The Quran and the Sunnah of Muhammad (peace be upon him) are blessings from Allah Almighty that completely and perfectly guide mankind to a life in accordance with Islam that does not transgress the bounds of humanity and holds each soul accountable for both good and bad deeds.
You won’t find such accountability in the other world religions and this is why horrendous vices and despicable behaviors are prevalent in non-Muslim societies. In Islam, all Muslims are obliged to enjoin the good and forbid the evil as is illustrated in the Quran:
Ye are the best of peoples, evolved for mankind, enjoining what is right, forbidding what is wrong, and believing in Allah. If only the People of the Book had faith, it were best for them: among them are some who have faith, but most of them are perverted transgressors. (3:110)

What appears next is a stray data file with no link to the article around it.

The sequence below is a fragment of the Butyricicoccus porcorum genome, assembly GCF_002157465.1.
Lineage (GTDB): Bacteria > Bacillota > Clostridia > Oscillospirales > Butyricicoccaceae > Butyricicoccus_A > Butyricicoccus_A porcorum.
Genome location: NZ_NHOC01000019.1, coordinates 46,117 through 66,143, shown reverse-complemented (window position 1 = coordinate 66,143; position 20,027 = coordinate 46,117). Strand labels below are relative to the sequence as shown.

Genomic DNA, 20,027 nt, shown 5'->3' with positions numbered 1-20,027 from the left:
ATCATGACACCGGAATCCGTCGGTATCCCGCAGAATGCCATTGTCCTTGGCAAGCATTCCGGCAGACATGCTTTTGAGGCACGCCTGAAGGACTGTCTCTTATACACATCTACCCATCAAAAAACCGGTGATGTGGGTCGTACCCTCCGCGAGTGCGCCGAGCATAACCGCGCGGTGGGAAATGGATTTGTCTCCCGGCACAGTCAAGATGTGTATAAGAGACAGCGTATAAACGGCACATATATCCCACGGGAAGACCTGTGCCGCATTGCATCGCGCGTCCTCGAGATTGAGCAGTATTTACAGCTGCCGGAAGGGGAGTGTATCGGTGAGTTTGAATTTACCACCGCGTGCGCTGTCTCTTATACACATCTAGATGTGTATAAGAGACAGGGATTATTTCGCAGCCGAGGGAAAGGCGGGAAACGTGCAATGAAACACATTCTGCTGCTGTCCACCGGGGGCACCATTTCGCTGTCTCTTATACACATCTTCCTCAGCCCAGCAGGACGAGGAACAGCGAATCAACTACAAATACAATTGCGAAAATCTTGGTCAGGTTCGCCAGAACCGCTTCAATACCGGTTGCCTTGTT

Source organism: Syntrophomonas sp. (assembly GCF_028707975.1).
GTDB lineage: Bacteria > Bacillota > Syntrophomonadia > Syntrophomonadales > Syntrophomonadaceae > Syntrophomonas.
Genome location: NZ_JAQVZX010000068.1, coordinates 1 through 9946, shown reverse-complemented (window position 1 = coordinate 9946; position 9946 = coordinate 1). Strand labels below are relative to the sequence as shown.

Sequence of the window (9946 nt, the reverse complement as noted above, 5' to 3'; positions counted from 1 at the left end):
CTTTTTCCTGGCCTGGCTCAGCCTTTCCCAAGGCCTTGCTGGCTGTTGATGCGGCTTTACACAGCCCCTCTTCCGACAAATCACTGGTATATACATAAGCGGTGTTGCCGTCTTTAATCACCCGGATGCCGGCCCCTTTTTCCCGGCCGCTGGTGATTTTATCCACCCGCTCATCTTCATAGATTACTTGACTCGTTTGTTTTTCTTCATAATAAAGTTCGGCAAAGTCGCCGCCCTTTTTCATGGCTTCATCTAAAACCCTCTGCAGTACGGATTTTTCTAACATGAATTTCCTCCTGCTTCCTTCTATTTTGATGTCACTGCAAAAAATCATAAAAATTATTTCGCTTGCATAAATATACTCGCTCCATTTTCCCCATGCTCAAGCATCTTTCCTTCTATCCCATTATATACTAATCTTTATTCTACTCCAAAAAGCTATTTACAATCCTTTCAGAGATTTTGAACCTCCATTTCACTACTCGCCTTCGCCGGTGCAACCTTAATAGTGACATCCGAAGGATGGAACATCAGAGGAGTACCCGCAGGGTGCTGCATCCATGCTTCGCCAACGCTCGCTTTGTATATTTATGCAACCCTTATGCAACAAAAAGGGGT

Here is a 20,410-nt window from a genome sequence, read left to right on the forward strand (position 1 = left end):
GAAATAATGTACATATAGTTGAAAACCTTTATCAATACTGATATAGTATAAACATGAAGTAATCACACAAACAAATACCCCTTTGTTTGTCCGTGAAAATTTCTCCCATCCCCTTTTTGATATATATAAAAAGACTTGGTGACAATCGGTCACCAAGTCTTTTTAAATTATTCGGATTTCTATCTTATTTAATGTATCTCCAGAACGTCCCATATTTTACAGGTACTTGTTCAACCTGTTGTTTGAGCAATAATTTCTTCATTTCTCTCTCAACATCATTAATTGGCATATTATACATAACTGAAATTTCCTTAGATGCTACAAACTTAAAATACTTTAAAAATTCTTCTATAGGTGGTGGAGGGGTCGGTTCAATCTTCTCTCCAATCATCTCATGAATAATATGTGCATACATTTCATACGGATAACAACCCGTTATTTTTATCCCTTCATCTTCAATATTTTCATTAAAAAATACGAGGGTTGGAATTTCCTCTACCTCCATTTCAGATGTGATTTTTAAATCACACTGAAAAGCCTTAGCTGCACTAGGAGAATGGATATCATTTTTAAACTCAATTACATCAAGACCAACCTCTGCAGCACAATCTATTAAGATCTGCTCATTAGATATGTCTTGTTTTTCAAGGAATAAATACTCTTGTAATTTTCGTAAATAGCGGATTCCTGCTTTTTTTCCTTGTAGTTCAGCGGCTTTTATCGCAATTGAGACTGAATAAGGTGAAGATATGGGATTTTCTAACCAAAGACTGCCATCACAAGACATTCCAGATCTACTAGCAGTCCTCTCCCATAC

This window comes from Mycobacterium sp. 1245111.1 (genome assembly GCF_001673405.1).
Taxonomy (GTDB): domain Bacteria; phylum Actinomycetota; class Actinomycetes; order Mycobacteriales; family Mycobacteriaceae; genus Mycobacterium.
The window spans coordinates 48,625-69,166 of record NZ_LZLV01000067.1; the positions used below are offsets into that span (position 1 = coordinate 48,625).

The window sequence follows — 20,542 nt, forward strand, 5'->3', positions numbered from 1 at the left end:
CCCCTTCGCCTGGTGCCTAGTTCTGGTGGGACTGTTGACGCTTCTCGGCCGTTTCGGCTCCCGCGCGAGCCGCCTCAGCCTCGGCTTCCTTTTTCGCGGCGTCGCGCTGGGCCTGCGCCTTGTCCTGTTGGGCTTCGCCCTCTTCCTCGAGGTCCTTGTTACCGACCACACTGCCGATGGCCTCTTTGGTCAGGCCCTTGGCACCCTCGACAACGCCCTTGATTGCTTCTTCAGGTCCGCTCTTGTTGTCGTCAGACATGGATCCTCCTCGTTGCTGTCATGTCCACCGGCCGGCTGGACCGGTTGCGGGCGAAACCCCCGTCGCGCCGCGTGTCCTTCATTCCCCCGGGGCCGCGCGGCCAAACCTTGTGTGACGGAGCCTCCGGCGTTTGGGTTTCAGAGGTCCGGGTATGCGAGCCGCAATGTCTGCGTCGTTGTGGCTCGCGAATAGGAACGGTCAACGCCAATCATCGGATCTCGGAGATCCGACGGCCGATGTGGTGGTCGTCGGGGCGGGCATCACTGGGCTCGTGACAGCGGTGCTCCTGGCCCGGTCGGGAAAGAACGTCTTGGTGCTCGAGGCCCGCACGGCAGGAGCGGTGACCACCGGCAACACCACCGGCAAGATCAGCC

The Truth Will Set You Free
It’s easy to become a Muslim. However, looking from the outside in, it may seem like a monumental task that will turn life as you know it on its head.
Indeed Islam will change all aspects of your life, but for the better. As someone considering Islam, there are a host of reasons that may prevent you from taking the final step in declaring your faith in the religion of Islam, such as:
How will my friends and family react?
Will I be labeled a terrorist?
Will my employer fire me?
When I started thinking about the religion of Islam, and even after I converted, all these questions and dozens more flooded my senses. I found myself unable to sleep at night and was in a constant state of worry. And then one day, I got angry. This was my decision and mine alone. The way anyone reacted or thought of my decision to become a Muslim was their problem and not mine.